A value-based medicine cost-utility analysis of idiopathic epiretinal membrane surgery.Am J Ophthalmol. 2008 May; 145(5):923-8.AJ
To perform a reference case, cost-utility analysis of epiretinal membrane (ERM) surgery using current literature on outcomes and complications.
Computer-based, value-based medicine analysis.
Decision analyses were performed under two scenarios: ERM surgery in better-seeing eye and ERM surgery in worse-seeing eye. The models applied long-term published data primarily from the Blue Mountains Eye Study and the Beaver Dam Eye Study. Visual acuity and major complications were derived from 25-gauge pars plana vitrectomy studies. Patient-based, time trade-off utility values, Markov modeling, sensitivity analysis, and net present value adjustments were used in the design and calculation of results. Main outcome measures included the number of discounted quality-adjusted-life-years (QALYs) gained and dollars spent per QALY gained.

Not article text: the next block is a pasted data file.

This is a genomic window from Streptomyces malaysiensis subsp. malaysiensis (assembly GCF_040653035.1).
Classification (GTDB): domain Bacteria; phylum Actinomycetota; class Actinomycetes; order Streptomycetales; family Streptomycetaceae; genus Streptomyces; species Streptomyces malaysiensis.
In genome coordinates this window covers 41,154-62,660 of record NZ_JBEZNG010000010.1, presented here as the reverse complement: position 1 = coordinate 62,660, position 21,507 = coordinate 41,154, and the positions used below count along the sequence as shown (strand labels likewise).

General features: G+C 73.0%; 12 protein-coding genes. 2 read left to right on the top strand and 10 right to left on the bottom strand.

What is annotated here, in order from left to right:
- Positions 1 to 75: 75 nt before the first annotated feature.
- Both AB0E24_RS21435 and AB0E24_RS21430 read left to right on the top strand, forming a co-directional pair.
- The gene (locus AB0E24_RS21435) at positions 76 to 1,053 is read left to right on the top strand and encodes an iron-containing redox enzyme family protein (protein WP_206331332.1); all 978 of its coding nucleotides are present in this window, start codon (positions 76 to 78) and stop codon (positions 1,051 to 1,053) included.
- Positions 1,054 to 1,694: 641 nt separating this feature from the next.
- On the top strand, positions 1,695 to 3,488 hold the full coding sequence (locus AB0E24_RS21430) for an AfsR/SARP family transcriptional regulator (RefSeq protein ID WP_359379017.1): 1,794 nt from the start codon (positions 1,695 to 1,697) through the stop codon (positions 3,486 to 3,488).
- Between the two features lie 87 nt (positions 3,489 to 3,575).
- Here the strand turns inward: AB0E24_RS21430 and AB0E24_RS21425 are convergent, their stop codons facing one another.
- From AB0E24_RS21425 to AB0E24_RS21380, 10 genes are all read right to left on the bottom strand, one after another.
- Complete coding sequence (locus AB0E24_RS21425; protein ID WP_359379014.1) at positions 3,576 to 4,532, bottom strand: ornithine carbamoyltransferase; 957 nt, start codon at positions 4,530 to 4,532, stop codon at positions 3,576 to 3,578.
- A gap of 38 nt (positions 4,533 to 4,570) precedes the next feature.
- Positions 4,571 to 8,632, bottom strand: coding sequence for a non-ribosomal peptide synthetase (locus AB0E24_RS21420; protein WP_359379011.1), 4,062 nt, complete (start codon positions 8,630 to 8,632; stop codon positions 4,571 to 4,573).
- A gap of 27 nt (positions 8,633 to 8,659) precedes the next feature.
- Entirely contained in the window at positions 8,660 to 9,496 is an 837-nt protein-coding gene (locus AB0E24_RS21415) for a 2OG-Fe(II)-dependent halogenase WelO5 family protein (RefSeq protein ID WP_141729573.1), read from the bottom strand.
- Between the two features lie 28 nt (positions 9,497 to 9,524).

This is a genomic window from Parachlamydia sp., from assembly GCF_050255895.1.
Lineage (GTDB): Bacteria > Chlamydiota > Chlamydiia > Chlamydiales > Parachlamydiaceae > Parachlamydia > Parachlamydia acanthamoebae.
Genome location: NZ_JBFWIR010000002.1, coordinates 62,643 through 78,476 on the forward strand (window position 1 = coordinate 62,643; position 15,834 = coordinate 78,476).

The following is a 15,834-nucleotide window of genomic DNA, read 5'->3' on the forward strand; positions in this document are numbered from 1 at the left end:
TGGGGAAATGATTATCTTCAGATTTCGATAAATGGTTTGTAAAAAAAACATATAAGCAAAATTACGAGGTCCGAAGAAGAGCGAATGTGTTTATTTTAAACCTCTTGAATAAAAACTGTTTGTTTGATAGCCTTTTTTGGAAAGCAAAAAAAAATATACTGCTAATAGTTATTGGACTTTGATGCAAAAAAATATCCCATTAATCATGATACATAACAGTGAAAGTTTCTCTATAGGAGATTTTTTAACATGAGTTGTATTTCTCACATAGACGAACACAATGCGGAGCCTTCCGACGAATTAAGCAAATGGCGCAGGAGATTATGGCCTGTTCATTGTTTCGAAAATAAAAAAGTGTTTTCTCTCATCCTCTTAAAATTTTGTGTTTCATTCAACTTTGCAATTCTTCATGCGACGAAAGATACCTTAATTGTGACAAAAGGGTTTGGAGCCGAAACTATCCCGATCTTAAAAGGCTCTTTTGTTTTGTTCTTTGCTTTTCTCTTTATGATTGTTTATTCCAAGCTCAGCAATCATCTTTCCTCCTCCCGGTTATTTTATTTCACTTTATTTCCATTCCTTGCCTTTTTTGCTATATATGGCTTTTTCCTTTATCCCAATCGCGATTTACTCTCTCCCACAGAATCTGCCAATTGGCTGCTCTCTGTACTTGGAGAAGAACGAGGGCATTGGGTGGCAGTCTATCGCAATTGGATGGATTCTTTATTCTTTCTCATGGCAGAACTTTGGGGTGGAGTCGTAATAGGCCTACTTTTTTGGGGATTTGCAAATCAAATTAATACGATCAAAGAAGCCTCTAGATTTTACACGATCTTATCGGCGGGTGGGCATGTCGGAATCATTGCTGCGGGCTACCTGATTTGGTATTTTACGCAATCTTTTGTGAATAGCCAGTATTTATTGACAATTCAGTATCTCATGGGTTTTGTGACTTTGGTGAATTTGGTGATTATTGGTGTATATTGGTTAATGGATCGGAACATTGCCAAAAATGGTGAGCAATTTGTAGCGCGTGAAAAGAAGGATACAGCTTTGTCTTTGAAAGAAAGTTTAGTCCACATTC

ERM surgery in the better-seeing eye compared with observation resulted in a mean gain of 0.755 discounted QALYs (3% annual rate) per patient treated. This model resulted in $4,680 per QALY for this procedure. When sensitivity analysis was performed, utility values varied from $6,245 to $3,746/QALY gained, medical costs varied from $3,510 to $5,850/QALY gained, and ERM recurrence rate increased to $5,524/QALY. ERM surgery in the worse-seeing eye compared with observation resulted in a mean gain of 0.27 discounted QALYs per patient treated. The $/QALY was $16,146 with a range of $20,183 to $12,110 based on sensitivity analyses. Utility values ranged from $21,520 to $12,916/QALY and ERM recurrence rate increased to $16,846/QALY based on sensitivity analysis.
ERM surgery is a very cost-effective procedure when compared with other interventions across medical subspecialties.